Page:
Deploying R Models/Functions With the AzureML R Package

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Today we will be covering how to create and deploy a custom R web service in Azure Machine Learning by leveraging the AzureML R package. This functionality can be incredibly useful, especially in scenarios where you want to quickly deploy a function you have written in R as a service that can interface with other applications. This functionality is commonly used to deploy models that were developed in a local R environment, or to deploy other non-machine learning functions for interfacing with applications. Today I will show you how to take an existing R function and publish it as a web service with the AzureML R package.

Step 1: Install the AzureML R Package

Before beginning this exercise, we will need to install the AzureML R package and load it into our workspace. Run the following code to install and load the package.

# install the package
install.packages(“AzureML“)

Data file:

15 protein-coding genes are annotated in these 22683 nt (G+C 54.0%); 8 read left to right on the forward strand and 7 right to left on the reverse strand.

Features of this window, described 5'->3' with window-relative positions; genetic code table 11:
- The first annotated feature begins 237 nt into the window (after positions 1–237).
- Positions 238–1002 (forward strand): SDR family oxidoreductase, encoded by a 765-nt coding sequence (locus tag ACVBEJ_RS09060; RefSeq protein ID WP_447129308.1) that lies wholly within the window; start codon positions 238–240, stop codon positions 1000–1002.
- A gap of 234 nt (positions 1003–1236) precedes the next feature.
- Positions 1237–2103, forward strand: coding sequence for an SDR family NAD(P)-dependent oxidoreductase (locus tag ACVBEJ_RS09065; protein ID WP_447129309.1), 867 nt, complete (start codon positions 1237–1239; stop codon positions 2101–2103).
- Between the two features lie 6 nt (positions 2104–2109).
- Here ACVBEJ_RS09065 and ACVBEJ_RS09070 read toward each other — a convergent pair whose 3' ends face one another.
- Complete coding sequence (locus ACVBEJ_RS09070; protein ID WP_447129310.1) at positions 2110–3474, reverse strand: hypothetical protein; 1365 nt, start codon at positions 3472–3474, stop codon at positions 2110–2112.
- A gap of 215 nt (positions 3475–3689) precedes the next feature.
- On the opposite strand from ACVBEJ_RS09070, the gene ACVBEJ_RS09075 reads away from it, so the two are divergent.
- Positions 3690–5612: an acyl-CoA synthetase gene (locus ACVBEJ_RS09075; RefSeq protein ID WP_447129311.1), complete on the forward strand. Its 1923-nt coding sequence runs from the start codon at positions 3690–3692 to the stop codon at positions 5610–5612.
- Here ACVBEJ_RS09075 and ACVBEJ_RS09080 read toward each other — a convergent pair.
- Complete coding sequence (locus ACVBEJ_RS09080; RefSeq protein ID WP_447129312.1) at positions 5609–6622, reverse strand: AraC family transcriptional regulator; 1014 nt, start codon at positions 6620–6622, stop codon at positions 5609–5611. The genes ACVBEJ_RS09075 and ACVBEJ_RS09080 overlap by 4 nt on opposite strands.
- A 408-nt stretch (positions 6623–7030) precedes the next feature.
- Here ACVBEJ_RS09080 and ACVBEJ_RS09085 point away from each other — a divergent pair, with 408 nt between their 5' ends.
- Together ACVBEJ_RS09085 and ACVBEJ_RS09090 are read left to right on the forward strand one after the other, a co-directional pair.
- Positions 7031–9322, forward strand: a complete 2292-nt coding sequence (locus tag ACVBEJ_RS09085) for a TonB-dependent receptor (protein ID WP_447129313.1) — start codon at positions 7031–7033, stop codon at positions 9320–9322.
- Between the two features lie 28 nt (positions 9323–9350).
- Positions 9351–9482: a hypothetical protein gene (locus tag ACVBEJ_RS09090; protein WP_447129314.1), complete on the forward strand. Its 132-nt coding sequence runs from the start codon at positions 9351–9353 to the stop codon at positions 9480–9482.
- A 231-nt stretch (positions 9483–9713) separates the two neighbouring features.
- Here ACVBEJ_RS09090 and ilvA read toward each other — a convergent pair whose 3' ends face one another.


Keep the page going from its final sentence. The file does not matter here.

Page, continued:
# load the package
library(“AzureML“)

Step 2: Write a Function to Deploy

For today’s exercise, let’s assume we have a linear model that has been trained on the mtcars dataset. This model takes a set of inputs, and predicts the mpg for the car. In this example, we have also developed a function which scores new observations against the existing linear model.

Trained Model

The following code block selects a feature set and trains a model to predict the mpg for a car. I split the mtcars data into training and testing datasets prior to this exercise. The output of this codeblock is a trained model object mpg_lm.

library(“dplyr“)

# Choose a set of features to train model with
features_to_select <- c(“makemodel”,“mpg”, “cyl”, “hp”, “wt”, “am”)

train <- train %>% select(one_of(features_to_select))
test <- test %>% select(one_of(features_to_select))

# Train linear model
mpg_lm <- lm(data = train, formula = mpg ~ cyl + hp + wt + as.factor(am))

Scoring Function

Now that we have a trained model, we would like to score new data against it. The code below creates a function that accepts a data frame containing the data to be scored and returns another data frame that has a score column appended to it. Take a look at the function below. Notice how we reference our trained model object, which resides in the workspace on our local machine. This will become interesting as we begin to interface with Azure Machine Learning via the AzureML R package.